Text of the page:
The teardowns are back in Glenview

Travel back in time ten years ago and you would have seen a torrent of teardown activity in Glenview and other attractive northern suburbs. Fast forward to the latter part of the decade and many of the new homes built on the teardown sites were in foreclosure and selling at substantial discounts from their asking price and, in many cases, below builder cost.

I passed a number of homes built during the last decade yesterday while traversing just a few blocks in Glenview. And in those few blocks I spotted five new homes under construction.

The reasons for the teardown phenomenon are fairly straightforward. Fifty and sixty year old homes were small, have become functionally obsolescent and were built in attractive areas on lots that allow the development of homes three or more times larger than the existing homes. The lots are worth more than the existing home and lot together.

A quick scan of the selling prices of existing homes in the area, and the asking prices for the new ones, surfaced a compelling reason for the teardown phenomenon: builders are apparently reaping substantial profits.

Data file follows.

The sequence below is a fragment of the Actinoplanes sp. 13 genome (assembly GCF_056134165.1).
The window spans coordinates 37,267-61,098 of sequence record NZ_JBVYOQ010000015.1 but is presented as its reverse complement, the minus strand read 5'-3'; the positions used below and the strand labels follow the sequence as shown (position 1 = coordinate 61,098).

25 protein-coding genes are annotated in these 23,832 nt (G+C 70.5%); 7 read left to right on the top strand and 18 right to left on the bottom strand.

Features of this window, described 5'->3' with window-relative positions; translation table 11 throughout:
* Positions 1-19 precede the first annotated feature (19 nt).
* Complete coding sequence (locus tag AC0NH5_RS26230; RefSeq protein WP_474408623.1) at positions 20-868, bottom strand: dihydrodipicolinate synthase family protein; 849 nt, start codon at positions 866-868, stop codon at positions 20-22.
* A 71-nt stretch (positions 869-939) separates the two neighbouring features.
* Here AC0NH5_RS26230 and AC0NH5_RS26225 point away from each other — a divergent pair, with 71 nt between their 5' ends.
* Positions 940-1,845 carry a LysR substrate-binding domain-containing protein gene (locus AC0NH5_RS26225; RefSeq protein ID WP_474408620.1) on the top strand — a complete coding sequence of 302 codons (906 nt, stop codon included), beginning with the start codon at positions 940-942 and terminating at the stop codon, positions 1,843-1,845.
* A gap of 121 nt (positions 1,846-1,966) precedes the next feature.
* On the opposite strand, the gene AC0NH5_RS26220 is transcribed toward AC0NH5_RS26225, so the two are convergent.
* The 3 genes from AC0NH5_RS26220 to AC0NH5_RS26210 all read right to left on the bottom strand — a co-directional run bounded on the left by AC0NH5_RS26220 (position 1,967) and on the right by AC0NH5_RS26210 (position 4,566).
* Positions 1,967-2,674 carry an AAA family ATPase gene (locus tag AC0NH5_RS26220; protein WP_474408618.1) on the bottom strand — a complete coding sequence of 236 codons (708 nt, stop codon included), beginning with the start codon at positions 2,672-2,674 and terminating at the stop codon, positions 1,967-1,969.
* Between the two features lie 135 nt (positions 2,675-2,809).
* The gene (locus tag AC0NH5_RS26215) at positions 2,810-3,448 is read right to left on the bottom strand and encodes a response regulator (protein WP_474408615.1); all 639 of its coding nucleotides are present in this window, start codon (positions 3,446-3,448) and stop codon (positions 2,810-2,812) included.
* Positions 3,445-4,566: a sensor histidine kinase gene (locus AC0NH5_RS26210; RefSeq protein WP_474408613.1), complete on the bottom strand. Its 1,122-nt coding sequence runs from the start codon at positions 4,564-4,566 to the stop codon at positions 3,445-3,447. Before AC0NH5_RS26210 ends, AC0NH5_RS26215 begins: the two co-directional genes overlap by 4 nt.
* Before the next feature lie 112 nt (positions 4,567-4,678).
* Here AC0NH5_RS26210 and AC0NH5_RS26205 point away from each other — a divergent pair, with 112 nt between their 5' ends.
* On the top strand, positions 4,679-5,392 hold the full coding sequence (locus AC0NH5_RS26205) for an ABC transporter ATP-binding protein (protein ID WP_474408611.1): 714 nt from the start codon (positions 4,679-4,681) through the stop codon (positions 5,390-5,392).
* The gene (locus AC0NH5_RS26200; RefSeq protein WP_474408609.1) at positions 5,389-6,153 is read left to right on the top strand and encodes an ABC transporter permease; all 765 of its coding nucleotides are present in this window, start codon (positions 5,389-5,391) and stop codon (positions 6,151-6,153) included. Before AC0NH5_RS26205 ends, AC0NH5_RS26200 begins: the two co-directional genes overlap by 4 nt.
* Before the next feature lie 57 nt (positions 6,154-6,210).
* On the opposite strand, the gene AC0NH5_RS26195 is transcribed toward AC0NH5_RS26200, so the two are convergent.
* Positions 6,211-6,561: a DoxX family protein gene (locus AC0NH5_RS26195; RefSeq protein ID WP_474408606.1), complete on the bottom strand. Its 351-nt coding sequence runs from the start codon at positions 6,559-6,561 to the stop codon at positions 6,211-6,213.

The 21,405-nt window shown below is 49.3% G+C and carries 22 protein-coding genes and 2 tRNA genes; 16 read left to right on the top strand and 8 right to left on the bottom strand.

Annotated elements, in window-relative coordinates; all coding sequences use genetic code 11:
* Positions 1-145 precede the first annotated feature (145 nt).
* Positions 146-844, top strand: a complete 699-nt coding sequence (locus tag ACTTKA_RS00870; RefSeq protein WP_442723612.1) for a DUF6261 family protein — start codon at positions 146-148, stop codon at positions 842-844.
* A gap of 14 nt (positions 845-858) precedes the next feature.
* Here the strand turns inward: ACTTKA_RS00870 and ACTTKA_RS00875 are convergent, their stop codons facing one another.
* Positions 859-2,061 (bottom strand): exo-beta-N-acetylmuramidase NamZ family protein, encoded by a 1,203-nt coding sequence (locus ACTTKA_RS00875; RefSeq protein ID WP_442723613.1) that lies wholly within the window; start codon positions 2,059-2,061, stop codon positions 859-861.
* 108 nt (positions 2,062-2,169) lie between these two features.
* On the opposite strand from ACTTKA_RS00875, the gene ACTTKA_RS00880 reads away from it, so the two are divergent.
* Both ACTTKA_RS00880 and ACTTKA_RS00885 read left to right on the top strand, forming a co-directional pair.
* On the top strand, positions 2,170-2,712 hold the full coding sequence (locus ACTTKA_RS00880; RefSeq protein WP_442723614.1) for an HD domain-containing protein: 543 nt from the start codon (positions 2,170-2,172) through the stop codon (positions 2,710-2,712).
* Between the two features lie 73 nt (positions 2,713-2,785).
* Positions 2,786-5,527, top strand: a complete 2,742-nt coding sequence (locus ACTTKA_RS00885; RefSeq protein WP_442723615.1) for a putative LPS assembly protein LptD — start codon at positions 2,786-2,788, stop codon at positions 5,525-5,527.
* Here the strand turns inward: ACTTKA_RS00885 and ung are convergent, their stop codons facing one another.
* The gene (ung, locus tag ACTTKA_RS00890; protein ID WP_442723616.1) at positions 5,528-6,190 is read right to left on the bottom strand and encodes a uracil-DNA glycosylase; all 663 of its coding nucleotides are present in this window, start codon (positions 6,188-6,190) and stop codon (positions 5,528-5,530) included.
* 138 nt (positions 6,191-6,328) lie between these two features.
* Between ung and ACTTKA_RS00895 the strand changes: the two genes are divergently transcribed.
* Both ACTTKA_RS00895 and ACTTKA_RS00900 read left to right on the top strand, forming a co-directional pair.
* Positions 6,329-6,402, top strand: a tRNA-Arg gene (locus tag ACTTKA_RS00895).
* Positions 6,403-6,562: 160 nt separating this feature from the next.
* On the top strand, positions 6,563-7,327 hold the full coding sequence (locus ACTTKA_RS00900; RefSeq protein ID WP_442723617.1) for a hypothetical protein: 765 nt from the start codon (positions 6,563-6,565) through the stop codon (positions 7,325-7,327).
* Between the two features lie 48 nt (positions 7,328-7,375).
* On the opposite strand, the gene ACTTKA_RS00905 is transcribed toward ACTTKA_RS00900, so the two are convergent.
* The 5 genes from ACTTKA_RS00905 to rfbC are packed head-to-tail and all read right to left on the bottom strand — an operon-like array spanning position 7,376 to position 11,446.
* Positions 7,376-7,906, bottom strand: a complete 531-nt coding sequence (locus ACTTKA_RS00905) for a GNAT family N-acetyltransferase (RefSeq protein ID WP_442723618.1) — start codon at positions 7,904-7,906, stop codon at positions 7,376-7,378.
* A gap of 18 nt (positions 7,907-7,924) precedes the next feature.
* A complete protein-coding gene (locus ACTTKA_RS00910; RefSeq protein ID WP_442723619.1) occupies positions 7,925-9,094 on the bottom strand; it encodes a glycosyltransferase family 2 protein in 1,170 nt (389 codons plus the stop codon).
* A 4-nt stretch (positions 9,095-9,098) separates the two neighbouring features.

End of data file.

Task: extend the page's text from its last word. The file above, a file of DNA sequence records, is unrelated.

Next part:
• Karen Tirandazi 3 years

    Every time I return for a visit to Glenview where I grew up I am horrified by the teardowns and the McMansions going up on the lots. They’re ostentatious to the extreme and do not fit with the vibe of the neighborhoods. The original houses are small? Really? So houses the boomers grew up in are not big enough for them and they need shrines to their egos – typical. And people are just big now, right? The “village” should put some restrains on this terrible continuing trend. PS-A house next to my mother’s is being remodeled but supposedly its mid-century style is being preserved. No McMansion – yay!